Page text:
A positive mindset and an eagerness to learn can go a long way in helping a person find his bearings in a crisis, as ASP (NS) Ang Zichao shows.

TEXT: ROY SIM
PHOTOS: KELVIN CHIA

The skies around Changi Airport were eerily quiet when we caught up with ASP (NS) Ang Zichao last December. It’s a space the 36-year-old knows well, having been a flight attendant for the past 12 years. But these days, he spends more time on the ground than in the air, as the aviation sector continues to struggle in the face of COVID-19. Its recovery is expected to be slow, with predictions suggesting that air traffic would likely reach pre-pandemic levels only in 2024. “I still fly once every two months, but it’s a completely different experience — something which I never expected,” shares ASP (NS) Ang, referring to the heightened health and safety measures at airports and onboard aircrafts.

FOSTERING POSITIVITY AMID A PANDEMIC

Recalling his fear about the pandemic’s devastating effect when air traffic ground to a halt last March, ASP (NS) Ang shares, “I was worried, as I had just bought a place of my own and have a mortgage to pay every month.” However, such gloomy conditions have done little to dampen ASP (NS) Ang’s spirit. “Since then, I have been taking it one day at a time. Instead of always focusing on the downside, I try to look on the ‘upside’ — because some things, like the pandemic, are just beyond anybody’s control,” he says.

To ASP (NS) Ang, who is single, one upside of the pandemic is that it has allowed him to spend more time with his family. “When I was flying regularly, I was always away — sometimes for long periods. I hardly saw my mum and dad then. My three older siblings are married and have moved out, so my ageing parents depend on me a lot more. It was very satisfying to be able to spend quality time with them during the Circuit Breaker,” he says. Forced to stay at home, the Angs bonded over jigsaw puzzles, completing four 1,000-piece puzzles during those two months. These were glued together and framed as a memento of the extraordinary period.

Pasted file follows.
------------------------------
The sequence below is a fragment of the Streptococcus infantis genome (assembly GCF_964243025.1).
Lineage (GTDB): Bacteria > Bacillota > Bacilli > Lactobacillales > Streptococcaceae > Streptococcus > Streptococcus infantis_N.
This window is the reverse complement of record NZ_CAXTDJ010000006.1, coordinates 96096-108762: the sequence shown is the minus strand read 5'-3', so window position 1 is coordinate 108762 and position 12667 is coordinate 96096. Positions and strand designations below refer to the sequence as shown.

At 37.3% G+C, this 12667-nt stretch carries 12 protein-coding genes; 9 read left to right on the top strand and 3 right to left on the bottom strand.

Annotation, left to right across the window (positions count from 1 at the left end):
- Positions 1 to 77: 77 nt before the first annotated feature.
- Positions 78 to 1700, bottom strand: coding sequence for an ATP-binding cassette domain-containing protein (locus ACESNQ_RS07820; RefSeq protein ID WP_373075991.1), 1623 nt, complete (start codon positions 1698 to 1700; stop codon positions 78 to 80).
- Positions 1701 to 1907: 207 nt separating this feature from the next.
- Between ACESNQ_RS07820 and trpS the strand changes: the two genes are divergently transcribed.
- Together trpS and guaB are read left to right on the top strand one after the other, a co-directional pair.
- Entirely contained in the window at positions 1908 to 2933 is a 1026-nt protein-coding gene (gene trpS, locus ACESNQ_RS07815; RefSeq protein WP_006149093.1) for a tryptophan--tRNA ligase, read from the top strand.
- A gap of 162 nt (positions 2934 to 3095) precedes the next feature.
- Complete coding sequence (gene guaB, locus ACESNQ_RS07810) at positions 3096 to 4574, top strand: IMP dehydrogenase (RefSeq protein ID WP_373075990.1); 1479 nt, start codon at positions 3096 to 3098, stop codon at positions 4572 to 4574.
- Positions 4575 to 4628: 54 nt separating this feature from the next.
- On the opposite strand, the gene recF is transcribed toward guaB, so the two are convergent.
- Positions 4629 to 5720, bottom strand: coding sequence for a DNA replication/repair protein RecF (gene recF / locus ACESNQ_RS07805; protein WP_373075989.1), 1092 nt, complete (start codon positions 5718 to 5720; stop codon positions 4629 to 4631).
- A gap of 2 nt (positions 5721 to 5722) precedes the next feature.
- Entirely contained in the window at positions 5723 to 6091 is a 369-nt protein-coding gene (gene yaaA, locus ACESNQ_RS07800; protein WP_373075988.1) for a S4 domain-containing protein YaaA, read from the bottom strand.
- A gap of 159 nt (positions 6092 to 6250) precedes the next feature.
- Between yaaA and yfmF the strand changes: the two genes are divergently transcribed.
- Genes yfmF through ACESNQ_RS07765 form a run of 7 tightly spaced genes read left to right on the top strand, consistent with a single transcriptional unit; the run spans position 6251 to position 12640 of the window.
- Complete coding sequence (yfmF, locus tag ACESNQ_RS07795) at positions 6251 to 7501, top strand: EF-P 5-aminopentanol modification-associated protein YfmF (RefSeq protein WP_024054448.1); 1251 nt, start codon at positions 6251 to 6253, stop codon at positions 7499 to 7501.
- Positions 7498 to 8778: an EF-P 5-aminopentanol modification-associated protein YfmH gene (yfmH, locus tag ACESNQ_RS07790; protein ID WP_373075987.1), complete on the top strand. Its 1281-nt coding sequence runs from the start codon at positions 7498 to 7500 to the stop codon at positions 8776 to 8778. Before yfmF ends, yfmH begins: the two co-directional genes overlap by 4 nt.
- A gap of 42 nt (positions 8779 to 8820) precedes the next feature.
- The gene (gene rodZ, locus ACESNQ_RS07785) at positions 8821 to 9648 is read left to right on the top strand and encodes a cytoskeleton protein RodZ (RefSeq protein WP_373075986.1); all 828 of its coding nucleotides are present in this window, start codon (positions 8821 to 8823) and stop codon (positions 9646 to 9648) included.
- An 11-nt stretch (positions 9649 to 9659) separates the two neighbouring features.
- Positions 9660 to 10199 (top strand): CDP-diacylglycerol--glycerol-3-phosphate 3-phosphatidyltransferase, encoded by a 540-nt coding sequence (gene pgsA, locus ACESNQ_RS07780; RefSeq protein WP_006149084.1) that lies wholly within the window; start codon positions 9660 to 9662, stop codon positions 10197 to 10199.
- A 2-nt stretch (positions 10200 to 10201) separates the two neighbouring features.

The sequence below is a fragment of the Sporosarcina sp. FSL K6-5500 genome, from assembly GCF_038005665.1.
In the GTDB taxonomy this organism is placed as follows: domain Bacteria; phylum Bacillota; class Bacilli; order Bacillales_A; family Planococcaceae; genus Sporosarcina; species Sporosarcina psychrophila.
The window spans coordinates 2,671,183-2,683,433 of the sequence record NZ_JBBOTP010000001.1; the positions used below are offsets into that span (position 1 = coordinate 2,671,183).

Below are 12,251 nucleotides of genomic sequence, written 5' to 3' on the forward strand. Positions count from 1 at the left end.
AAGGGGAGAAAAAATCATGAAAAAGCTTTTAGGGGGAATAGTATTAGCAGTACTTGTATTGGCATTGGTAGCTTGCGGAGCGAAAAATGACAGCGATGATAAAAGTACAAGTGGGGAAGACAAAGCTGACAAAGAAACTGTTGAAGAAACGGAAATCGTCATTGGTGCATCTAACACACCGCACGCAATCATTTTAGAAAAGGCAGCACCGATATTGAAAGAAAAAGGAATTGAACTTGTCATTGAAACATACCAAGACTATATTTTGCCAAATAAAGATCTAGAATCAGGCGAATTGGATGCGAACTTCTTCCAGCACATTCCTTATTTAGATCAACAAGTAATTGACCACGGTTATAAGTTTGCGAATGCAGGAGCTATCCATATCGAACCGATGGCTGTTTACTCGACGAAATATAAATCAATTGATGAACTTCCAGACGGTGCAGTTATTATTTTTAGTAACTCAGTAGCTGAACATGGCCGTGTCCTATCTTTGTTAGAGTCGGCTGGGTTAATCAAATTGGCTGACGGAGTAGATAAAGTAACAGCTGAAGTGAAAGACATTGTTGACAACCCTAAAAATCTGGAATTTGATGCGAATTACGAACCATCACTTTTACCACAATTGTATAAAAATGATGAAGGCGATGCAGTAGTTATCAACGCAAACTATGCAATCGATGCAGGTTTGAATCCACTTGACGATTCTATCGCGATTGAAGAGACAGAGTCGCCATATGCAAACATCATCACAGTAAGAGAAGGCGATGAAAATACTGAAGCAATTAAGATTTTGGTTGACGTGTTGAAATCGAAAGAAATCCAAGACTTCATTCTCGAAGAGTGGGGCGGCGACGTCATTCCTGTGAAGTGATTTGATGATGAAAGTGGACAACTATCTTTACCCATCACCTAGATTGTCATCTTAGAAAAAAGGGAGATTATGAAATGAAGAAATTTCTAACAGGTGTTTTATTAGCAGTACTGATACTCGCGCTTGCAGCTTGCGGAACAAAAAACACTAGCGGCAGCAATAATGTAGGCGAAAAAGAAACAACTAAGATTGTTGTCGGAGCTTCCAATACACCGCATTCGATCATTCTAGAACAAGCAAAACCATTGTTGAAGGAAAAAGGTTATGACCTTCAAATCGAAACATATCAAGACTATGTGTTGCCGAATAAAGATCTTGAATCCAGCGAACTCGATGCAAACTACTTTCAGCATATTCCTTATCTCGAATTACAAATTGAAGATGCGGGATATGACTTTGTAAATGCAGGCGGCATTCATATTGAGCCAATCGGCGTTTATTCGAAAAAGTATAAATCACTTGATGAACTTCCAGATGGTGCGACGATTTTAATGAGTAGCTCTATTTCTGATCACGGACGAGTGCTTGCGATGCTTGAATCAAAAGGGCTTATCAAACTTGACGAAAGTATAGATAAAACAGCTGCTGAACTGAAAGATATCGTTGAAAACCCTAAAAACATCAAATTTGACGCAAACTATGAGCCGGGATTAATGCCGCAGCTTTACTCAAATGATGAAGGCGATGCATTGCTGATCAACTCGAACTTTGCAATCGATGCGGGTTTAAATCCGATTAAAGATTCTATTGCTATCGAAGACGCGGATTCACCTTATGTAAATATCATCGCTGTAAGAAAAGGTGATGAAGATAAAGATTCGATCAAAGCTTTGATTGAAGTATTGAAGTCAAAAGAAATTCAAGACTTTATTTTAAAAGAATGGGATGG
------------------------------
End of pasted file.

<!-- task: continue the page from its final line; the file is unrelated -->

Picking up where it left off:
“Keep on telling yourself that things will get better. In this difficult time, if you need help — be it emotional, financial or physical — go out and find it.”

ASP (NS) Ang also sees the pandemic as a time to adopt a more active role in the community, since he is on the ground more. During the Circuit Breaker, for example, he volunteered at a friend’s hand sanitiser supply company to help ensure that Singaporeans had access to this essential item. He has also been keeping himself busy with his ORNS commitments and has recently completed his ninth in-camp training at the Protective Security Command. There, he serves as the OC (Manpower, Administration and Logistics) of its 3rd division, handling disciplinary matters of his men.

A TIME OF LEARNING

Then, there are also the opportunities to explore long-held passions and interests. “During the Circuit Breaker, I picked up something that I’ve been wanting to try for a very long time: road biking,” shares ASP (NS) Ang. A road bike is very different from your typical bicycle, as riders have to wear special shoes that clasp onto the pedals. The now-avid cyclist recalls that when he first started riding a road bike, he would fall off it almost every time. “I still have the bruises and cuts to show,” he quips. “But I am glad I stuck to the sport because whizzing around on my bike has been a great de-stressor.”